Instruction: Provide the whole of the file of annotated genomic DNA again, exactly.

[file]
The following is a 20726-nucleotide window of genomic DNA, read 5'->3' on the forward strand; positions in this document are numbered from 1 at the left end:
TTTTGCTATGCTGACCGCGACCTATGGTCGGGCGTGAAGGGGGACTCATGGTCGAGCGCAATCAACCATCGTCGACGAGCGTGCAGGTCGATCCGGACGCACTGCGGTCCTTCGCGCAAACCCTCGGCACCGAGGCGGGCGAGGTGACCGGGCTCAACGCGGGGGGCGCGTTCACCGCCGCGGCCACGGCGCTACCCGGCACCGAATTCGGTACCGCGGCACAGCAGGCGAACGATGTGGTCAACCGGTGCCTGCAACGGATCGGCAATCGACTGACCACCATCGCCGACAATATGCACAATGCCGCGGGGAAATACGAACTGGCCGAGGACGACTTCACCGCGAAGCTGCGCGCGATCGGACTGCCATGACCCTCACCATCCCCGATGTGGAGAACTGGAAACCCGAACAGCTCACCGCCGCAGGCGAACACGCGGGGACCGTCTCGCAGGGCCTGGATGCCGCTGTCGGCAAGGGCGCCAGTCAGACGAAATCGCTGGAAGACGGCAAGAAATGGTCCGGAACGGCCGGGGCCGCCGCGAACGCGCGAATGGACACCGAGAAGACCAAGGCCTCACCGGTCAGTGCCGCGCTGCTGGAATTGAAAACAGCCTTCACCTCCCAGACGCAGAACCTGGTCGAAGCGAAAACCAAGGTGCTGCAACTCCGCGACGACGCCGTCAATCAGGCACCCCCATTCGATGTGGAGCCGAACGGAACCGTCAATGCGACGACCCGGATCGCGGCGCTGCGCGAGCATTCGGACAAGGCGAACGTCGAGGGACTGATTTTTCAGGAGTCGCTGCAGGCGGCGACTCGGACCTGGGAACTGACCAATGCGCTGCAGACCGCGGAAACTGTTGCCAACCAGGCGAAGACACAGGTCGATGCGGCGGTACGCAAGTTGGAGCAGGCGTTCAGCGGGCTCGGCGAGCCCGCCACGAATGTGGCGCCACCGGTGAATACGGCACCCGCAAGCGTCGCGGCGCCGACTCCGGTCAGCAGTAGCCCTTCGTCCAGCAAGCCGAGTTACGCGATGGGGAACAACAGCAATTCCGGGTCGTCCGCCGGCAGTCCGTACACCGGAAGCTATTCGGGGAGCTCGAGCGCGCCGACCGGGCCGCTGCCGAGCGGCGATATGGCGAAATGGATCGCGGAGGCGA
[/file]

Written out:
The following is a 20726-nucleotide window of genomic DNA, read 5'->3' on the forward strand; positions in this document are numbered from 1 at the left end:
TTTTGCTATGCTGACCGCGACCTATGGTCGGGCGTGAAGGGGGACTCATGGTCGAGCGCAATCAACCATCGTCGACGAGCGTGCAGGTCGATCCGGACGCACTGCGGTCCTTCGCGCAAACCCTCGGCACCGAGGCGGGCGAGGTGACCGGGCTCAACGCGGGGGGCGCGTTCACCGCCGCGGCCACGGCGCTACCCGGCACCGAATTCGGTACCGCGGCACAGCAGGCGAACGATGTGGTCAACCGGTGCCTGCAACGGATCGGCAATCGACTGACCACCATCGCCGACAATATGCACAATGCCGCGGGGAAATACGAACTGGCCGAGGACGACTTCACCGCGAAGCTGCGCGCGATCGGACTGCCATGACCCTCACCATCCCCGATGTGGAGAACTGGAAACCCGAACAGCTCACCGCCGCAGGCGAACACGCGGGGACCGTCTCGCAGGGCCTGGATGCCGCTGTCGGCAAGGGCGCCAGTCAGACGAAATCGCTGGAAGACGGCAAGAAATGGTCCGGAACGGCCGGGGCCGCCGCGAACGCGCGAATGGACACCGAGAAGACCAAGGCCTCACCGGTCAGTGCCGCGCTGCTGGAATTGAAAACAGCCTTCACCTCCCAGACGCAGAACCTGGTCGAAGCGAAAACCAAGGTGCTGCAACTCCGCGACGACGCCGTCAATCAGGCACCCCCATTCGATGTGGAGCCGAACGGAACCGTCAATGCGACGACCCGGATCGCGGCGCTGCGCGAGCATTCGGACAAGGCGAACGTCGAGGGACTGATTTTTCAGGAGTCGCTGCAGGCGGCGACTCGGACCTGGGAACTGACCAATGCGCTGCAGACCGCGGAAACTGTTGCCAACCAGGCGAAGACACAGGTCGATGCGGCGGTACGCAAGTTGGAGCAGGCGTTCAGCGGGCTCGGCGAGCCCGCCACGAATGTGGCGCCACCGGTGAATACGGCACCCGCAAGCGTCGCGGCGCCGACTCCGGTCAGCAGTAGCCCTTCGTCCAGCAAGCCGAGTTACGCGATGGGGAACAACAGCAATTCCGGGTCGTCCGCCGGCAGTCCGTACACCGGAAGCTATTCGGGGAGCTCGAGCGCGCCGACCGGGCCGCTGCCGAGCGGCGATATGGCGAAATGGATCGCGGAGGCGA